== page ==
By Daniel Hunter

GCSEs are unfit for the 21st century, business leaders say. They argue that so much emphasis is placed on “funnelling” teenagers into make-or-break exams at 16 that schools are failing to produce the confident, rounded young people that employers want.

“What is clear to the business family is that what was right for the 20th century, may not be right for the 21st century,” said John Cridland, director-general of the CBI. “There is something about this GCSE funnel that produces a prescribed form of learning which seems to be teaching for the test, which frustrates teachers because it stops them delivering that inspirational classroom experience and you see young people being switched off.”

Most employers regarded A levels, not GCSEs, as the “gold standard”, he said, and some questioned whether the over-riding focus on exams at 16 was getting in the way of preparing for more important qualifications at 18.

His comments are a blow to the Government, which has focused on GCSEs, although it was Labour ministers who decided to raise the compulsory participation age in education, which goes up to 17 next year and to 18 in 2015.

Michael Gove, the Education Secretary, has reinforced GCSE pass rates as the key performance indicator for schools, raising them twice and introducing a combination of GCSE subjects known as the English Baccalaureate to measure schools’ academic focus.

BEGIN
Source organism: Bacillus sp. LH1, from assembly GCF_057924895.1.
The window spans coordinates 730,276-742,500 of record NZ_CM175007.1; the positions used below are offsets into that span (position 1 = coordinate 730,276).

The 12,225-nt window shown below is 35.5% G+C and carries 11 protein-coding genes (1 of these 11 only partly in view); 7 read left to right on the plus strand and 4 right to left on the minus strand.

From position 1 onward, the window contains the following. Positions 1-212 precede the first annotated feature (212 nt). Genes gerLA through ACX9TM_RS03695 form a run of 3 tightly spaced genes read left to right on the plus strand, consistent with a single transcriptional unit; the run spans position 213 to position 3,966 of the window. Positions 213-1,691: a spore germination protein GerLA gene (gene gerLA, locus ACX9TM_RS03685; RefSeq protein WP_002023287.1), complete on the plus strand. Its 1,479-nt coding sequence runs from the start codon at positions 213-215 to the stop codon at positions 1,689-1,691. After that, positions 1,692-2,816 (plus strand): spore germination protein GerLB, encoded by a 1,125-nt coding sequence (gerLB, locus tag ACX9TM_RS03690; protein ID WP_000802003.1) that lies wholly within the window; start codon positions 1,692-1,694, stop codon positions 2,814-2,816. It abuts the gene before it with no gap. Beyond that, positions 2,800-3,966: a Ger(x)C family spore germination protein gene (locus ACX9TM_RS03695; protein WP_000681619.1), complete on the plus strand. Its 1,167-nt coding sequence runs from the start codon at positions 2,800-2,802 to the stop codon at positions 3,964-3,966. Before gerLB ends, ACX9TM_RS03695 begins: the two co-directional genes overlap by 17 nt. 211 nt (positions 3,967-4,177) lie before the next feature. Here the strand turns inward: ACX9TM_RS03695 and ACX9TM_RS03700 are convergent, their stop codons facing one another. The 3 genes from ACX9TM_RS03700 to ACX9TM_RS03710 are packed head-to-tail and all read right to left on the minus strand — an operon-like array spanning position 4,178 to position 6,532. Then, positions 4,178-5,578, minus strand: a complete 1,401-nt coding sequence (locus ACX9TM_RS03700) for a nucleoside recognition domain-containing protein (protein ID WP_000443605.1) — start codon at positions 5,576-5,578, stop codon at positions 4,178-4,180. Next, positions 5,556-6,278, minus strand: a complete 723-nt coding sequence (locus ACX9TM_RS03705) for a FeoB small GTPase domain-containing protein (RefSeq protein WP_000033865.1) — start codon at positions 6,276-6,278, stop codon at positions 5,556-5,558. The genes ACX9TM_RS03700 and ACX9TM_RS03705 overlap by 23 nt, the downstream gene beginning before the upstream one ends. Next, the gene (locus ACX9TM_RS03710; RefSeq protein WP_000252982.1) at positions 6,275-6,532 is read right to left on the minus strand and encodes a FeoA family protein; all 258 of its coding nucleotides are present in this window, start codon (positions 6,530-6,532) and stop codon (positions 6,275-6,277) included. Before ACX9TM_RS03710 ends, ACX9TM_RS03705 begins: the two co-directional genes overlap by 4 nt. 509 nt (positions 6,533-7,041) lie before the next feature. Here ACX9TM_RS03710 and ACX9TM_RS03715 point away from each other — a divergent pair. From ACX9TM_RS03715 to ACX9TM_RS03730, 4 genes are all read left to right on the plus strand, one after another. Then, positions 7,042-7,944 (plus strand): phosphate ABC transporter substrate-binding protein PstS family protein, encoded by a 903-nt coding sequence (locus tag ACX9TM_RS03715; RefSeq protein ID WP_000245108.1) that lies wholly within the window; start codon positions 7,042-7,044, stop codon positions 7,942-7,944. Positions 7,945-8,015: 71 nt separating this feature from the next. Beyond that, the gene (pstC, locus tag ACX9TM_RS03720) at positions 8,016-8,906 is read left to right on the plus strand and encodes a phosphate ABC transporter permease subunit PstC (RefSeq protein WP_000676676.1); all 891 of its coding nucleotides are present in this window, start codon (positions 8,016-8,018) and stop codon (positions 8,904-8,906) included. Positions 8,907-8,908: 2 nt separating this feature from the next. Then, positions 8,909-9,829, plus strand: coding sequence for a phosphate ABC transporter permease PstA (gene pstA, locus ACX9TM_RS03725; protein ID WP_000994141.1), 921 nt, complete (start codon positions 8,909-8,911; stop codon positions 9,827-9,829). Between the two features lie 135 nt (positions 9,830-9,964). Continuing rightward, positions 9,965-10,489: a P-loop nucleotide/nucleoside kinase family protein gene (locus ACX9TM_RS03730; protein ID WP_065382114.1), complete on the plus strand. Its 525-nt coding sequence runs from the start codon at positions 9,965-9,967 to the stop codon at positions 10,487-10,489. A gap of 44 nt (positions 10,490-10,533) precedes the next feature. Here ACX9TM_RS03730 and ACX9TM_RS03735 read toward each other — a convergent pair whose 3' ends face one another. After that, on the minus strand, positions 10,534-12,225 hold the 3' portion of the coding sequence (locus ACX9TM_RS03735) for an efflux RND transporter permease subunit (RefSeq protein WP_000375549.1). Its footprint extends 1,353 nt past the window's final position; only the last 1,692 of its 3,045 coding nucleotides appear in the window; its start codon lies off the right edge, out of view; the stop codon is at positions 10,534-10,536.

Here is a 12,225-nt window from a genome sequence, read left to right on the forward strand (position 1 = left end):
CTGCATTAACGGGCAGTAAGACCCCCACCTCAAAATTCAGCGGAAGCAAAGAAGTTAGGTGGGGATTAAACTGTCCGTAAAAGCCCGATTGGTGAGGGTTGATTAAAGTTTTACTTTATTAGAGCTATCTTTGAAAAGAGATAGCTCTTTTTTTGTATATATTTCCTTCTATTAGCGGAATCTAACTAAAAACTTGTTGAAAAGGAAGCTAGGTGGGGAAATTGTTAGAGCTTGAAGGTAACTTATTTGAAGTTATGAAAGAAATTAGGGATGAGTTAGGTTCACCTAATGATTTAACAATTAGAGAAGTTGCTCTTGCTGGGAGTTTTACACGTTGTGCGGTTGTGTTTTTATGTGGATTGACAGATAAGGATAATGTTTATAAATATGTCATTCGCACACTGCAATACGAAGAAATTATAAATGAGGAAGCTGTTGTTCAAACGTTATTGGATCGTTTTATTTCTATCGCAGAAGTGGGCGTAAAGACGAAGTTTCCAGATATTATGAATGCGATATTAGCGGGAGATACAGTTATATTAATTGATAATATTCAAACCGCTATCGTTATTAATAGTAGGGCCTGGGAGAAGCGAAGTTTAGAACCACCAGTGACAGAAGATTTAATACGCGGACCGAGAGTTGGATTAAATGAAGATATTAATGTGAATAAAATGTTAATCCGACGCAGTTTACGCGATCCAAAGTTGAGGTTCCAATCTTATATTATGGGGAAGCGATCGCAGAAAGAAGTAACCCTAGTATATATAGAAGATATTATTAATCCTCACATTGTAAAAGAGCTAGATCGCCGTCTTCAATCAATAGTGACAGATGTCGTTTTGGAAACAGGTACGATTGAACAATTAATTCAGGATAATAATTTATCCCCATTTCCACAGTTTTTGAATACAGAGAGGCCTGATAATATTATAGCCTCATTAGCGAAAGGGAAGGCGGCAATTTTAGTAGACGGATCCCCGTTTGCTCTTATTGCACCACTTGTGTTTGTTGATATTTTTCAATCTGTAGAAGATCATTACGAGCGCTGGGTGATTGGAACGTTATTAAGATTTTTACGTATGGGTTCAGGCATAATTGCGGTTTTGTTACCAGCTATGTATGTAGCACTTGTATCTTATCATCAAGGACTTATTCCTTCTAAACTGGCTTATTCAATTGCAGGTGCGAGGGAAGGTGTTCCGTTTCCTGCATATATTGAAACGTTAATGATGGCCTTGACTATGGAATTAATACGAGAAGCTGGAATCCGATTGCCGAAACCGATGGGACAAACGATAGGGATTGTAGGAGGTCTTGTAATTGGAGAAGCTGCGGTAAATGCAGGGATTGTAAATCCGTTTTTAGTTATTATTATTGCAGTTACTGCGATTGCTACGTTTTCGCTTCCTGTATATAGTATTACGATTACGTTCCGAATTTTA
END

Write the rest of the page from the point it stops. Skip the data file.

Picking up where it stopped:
Last week Pearson, owner of the Edexcel exam board, called for a cap on the number of GCSEs sat by each student. And some independent school heads have called for GCSEs to be scrapped.

The CBI is likely to conclude that education standards have slipped when it publishes an analysis by its working group in the autumn.

Mr Cridland said that schools were failing the 40 per cent of children who were leaving without at least five good GCSEs. He added that 80 per cent of those who were behind the expected level in maths on leaving primary school failed to catch up by the end of secondary school.

Yet he cited one employer who recruited apprentices with five or more GCSE passes but who had to arrange remedial numeracy training for one in five of them. He that that many businesses had similar experiences.

Keith Attwood, chief executive of the technology company e2v and chairman of the CBI’s education committee, said that employers placed greater value on hiring “rounded” individuals who were able to write reports and speak confidently.

CBI leaders are wary of being seen to lecture teachers and are expected to recommend that businesses become more involved in supporting primary schools, rather than engaging with post-14 education as is more common. They are also likely to recommend that businesses do more to support the development of good teachers, such as by funding places for teachers on their company training programmes.

In addition to business leaders, the CBI working group includes Brian Lightman, general secretary of the Association of School and College Leaders, and Helen Noble, a deputy head teacher in Coventry.

This article appeared in The Times on Wednesday, May 23

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